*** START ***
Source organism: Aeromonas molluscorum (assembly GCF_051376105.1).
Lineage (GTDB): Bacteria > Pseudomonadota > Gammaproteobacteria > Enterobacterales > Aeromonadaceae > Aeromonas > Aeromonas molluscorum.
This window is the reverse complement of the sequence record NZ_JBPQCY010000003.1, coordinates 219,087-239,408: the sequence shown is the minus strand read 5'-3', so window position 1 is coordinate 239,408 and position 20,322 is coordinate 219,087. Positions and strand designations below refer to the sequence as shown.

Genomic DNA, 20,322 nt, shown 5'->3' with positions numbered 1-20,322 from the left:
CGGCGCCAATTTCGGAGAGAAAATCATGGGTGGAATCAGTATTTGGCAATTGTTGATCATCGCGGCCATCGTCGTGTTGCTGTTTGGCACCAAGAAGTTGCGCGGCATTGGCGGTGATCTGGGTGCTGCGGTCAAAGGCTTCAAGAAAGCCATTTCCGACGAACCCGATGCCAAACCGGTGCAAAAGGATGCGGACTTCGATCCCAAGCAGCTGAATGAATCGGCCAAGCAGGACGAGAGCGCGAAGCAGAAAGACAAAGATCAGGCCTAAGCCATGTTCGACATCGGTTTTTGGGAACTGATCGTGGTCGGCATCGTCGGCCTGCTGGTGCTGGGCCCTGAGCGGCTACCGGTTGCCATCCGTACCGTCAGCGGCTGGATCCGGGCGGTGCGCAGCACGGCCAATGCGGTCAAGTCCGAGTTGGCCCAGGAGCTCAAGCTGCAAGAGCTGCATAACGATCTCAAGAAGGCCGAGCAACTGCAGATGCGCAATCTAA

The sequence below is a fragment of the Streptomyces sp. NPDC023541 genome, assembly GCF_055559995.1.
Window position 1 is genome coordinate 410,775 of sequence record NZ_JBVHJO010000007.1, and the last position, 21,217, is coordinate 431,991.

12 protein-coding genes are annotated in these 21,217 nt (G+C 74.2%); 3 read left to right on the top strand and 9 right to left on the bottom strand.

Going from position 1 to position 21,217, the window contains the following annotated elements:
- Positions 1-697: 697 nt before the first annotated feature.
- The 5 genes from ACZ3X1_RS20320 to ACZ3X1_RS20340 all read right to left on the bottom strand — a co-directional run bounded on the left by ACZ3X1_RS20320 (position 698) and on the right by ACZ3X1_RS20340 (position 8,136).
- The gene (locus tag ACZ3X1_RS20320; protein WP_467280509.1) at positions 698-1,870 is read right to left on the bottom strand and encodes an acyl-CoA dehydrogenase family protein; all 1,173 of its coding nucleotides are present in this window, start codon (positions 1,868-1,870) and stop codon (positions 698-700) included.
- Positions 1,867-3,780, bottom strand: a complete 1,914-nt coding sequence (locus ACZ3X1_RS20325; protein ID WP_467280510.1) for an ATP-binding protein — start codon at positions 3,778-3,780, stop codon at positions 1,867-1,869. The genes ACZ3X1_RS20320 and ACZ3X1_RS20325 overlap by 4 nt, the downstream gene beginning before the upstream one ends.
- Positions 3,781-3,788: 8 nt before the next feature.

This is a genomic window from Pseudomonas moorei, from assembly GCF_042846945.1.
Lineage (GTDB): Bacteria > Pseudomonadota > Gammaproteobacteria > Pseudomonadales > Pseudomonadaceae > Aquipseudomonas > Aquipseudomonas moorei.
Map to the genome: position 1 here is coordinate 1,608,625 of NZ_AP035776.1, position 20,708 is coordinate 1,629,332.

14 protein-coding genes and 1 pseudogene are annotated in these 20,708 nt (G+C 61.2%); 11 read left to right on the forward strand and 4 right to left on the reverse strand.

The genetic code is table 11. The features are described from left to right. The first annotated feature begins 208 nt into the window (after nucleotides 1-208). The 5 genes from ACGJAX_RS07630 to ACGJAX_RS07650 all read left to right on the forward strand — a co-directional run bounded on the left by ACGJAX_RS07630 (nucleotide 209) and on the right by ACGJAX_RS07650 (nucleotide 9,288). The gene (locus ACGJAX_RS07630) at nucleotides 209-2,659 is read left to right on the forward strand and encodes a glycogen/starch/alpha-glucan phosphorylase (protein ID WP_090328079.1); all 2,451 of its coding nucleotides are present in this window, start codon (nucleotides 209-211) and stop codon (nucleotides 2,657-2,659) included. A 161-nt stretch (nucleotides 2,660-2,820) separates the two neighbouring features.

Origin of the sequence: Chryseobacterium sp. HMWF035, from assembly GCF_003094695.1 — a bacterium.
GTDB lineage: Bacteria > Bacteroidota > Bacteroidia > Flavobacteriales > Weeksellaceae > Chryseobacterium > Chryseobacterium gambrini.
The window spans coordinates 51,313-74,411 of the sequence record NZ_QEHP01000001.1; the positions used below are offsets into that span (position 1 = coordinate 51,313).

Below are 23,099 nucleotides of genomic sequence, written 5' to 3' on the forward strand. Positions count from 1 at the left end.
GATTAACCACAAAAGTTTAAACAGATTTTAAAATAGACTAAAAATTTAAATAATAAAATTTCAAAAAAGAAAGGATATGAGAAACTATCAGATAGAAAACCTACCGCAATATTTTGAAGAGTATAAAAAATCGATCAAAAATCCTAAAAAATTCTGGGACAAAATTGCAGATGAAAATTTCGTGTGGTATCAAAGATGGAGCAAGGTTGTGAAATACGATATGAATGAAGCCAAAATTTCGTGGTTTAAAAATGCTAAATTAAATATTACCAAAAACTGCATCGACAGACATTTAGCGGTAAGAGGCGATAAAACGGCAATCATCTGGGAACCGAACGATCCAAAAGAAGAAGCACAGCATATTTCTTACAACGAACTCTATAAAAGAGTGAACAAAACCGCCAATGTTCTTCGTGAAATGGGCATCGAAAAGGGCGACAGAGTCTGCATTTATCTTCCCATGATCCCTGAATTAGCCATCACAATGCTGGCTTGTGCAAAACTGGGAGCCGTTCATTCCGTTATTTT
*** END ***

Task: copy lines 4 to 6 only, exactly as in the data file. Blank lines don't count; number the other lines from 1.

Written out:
Genomic DNA, 20,322 nt, shown 5'->3' with positions numbered 1-20,322 from the left:
CGGCGCCAATTTCGGAGAGAAAATCATGGGTGGAATCAGTATTTGGCAATTGTTGATCATCGCGGCCATCGTCGTGTTGCTGTTTGGCACCAAGAAGTTGCGCGGCATTGGCGGTGATCTGGGTGCTGCGGTCAAAGGCTTCAAGAAAGCCATTTCCGACGAACCCGATGCCAAACCGGTGCAAAAGGATGCGGACTTCGATCCCAAGCAGCTGAATGAATCGGCCAAGCAGGACGAGAGCGCGAAGCAGAAAGACAAAGATCAGGCCTAAGCCATGTTCGACATCGGTTTTTGGGAACTGATCGTGGTCGGCATCGTCGGCCTGCTGGTGCTGGGCCCTGAGCGGCTACCGGTTGCCATCCGTACCGTCAGCGGCTGGATCCGGGCGGTGCGCAGCACGGCCAATGCGGTCAAGTCCGAGTTGGCCCAGGAGCTCAAGCTGCAAGAGCTGCATAACGATCTCAAGAAGGCCGAGCAACTGCAGATGCGCAATCTAA

The sequence below is a fragment of the Streptomyces sp. NPDC023541 genome, assembly GCF_055559995.1.